HARRIS, Walter. Hibernica: Or, some Antient Pieces relating to Ireland.

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Part 1, Containing, I. The History of Ireland by Maurice Regan, servant and interpreter to Dermod Mac-Murrough, King of Leinster, translated from the Irish into French, and from thence into English by Sir George Carew, Lord President of Munster. To which are added, Notes to illustrate some dark passages therein. II. The story of King Richard II. his last being in Ireland, written by a French gentleman, who accompanied the King in that voyage, to his leaving Ireland in 1399; and translated into English by the said Sir George Carew. III. The voyage of Sir Richard Edgecombe, sent by King Henry VII. into Ireland in 1488 to take new oaths of allegiance from the nobility and others, who had declared for (the then Pretender) Lambert Simnell. IV. A breviate of the getting of Ireland, and of the decaie of the same. Written by Patrick Finglass, first Chief Baron, and afterwards Chief Justice of Ireland in the Reign of King Henry VIII. V. A Project of King James I. for the division and plantation of the six escheated counties of Ulster with British and Scottish undertakers, servitors and natives. VI. Orders and conditions to be observed by the undertakers, &c. of the said plantation. VII. A commission of inquiry in order to the establishment of the said plantation. VIII. Instructions to the said commissioners. IX. A survey of the said six escheated counties after the settlement of the said plantation, by Nicholas Pynnar, Esq. X. A Letter from Sir Thomas Philips to King Charles I. concerning the defects of the Londoners in their plantation. To which is added XI. An essay on the defects in the histories of Ireland, and remedies proposed for the improvement thereof. In a letter to the Right Honourable the Lord Newport, Lord Chancellor of Ireland, and President of the Physico-Historical Society established in Dublin.
Part 2 or, Two Treatises relating to Ireland Containing, I. A Declaration setting forth how, and by what Means, the Laws and Statutes of England, from Time to Time, came to be of force in Ireland; said to be written by Sir Richard Bolton, Lord Chancellor of Ireland. II. The Answer of Sir Samuel Mayart, Serjeant at Law, and second Judge of the Common-Pleas in Ireland, to a Book intitled, A Declaration setting forth how, and by what Means, The Laws, and Statutes of England, from Time to Time, came to be of force in Ireland. Now first published from two Manuscripts formerly in the Possession of the late Walter Harris, Esq; To which is prefixed, a Preface, shewing the Occasion of writing, the said Treatises, and the Proceedings of the two Houses of Parliament thereupon.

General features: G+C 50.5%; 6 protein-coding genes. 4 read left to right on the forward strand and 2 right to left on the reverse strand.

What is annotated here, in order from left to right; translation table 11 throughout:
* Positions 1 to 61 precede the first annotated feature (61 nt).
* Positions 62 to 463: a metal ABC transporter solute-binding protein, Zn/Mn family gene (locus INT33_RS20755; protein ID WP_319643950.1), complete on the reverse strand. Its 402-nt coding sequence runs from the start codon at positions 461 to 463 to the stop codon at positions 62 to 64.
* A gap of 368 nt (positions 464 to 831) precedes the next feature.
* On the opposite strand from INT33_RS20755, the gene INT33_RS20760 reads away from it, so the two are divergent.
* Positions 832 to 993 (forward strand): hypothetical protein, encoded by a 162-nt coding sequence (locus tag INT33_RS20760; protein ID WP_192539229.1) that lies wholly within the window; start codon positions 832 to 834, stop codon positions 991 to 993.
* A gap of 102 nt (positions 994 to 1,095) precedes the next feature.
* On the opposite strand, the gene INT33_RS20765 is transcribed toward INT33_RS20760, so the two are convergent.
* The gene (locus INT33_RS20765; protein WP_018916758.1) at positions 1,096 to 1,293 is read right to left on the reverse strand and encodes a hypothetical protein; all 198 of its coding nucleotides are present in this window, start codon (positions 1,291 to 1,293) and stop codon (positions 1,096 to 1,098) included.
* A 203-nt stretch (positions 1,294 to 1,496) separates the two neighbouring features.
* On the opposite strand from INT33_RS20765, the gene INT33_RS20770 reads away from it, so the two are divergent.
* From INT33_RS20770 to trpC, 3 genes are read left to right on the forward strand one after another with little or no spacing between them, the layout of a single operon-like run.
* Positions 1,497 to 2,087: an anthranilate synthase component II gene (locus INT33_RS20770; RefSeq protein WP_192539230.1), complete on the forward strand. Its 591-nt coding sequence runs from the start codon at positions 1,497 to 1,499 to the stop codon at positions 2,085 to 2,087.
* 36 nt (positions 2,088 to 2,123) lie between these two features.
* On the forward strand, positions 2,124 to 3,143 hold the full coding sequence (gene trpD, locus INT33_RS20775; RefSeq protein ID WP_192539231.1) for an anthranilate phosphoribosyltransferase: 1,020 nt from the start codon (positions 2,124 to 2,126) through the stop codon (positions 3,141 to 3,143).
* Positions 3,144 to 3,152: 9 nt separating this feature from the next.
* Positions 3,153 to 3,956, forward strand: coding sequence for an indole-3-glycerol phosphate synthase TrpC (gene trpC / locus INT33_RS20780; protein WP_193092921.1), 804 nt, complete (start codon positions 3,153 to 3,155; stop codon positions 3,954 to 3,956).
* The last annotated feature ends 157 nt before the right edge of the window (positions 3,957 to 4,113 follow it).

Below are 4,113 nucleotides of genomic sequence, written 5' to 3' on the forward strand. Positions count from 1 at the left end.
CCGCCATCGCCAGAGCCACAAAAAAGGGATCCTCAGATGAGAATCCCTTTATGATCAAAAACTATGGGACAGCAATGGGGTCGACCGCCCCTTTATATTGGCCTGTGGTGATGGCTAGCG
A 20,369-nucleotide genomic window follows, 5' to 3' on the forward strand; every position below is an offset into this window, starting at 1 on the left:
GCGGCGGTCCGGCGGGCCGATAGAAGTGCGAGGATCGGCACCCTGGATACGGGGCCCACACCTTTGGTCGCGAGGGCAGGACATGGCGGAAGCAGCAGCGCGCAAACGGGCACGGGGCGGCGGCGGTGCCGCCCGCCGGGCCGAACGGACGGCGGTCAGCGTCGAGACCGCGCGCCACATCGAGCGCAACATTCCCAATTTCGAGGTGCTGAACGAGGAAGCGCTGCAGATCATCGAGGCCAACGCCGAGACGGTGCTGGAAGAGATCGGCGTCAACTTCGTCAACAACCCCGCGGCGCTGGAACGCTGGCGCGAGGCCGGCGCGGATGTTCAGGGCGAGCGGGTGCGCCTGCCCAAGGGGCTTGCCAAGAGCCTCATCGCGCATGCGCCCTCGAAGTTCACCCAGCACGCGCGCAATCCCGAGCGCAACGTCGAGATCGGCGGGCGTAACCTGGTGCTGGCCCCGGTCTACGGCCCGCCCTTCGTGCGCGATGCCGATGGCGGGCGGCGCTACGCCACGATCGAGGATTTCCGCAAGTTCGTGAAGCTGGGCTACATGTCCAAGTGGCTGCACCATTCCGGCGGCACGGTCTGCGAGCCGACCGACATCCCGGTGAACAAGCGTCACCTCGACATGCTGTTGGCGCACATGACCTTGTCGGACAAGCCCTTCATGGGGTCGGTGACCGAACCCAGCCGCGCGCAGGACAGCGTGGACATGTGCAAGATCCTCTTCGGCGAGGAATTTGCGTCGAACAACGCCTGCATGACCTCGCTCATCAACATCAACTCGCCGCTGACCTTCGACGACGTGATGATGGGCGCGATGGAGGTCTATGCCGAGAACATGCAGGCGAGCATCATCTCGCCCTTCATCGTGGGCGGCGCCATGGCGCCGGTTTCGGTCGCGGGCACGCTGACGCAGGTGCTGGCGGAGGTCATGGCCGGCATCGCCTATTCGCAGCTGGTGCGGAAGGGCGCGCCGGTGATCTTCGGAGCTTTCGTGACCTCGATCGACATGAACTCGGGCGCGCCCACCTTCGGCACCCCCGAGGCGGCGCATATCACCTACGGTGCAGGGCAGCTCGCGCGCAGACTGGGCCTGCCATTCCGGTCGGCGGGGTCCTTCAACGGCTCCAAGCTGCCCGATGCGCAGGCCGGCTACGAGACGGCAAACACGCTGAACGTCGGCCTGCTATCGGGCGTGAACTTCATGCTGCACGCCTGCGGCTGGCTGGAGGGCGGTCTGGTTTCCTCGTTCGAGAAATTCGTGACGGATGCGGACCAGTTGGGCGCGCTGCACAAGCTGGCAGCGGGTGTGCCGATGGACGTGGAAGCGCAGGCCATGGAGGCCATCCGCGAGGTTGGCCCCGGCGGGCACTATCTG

Dublin: Printed for John Milliken, at (No. 10) in Skinner-Row, 1770. First edition. Octavo. pp. [8], 9-287, [1], 231. Separate titlepage for both Parts. Contemporary full calf. Spine professionally rebacked, title in gilt on maroon morocco letterpiece. A near fine copy.
ESTC T154459. Gilbert 353. Bradshaw 1959.
Walter Harris, LL.D., one of Ireland’s most distinguished antiquarians, editor of Sir James Ware’s works, was born at Mountmellick in the late seventeenth century. Although expelled from Trinity College in early life for participation in a riot, the degree of LL.D. was afterwards conferred on him for his services to Irish historical research and archaeology. He married Elizabeth, a great-granddaughter of Sir James Ware, thereby inheriting his valuable collection of manuscripts. Harris edits in part I eleven interesting and important historical tracts on a wide range of topics - Maurice Regan’s ‘History of Ireland’; Richard II’s voyage to Ireland in 1399, written by a Frenchman who accompanied him; King James I’s project for the Plantation of Ulster; Pynnar’s ‘Survey of the Escheated Counties’, etc. Part II contains two tracts on the Laws of England to be introduced into Ireland. This work is complete although Part II is bound before Part I.

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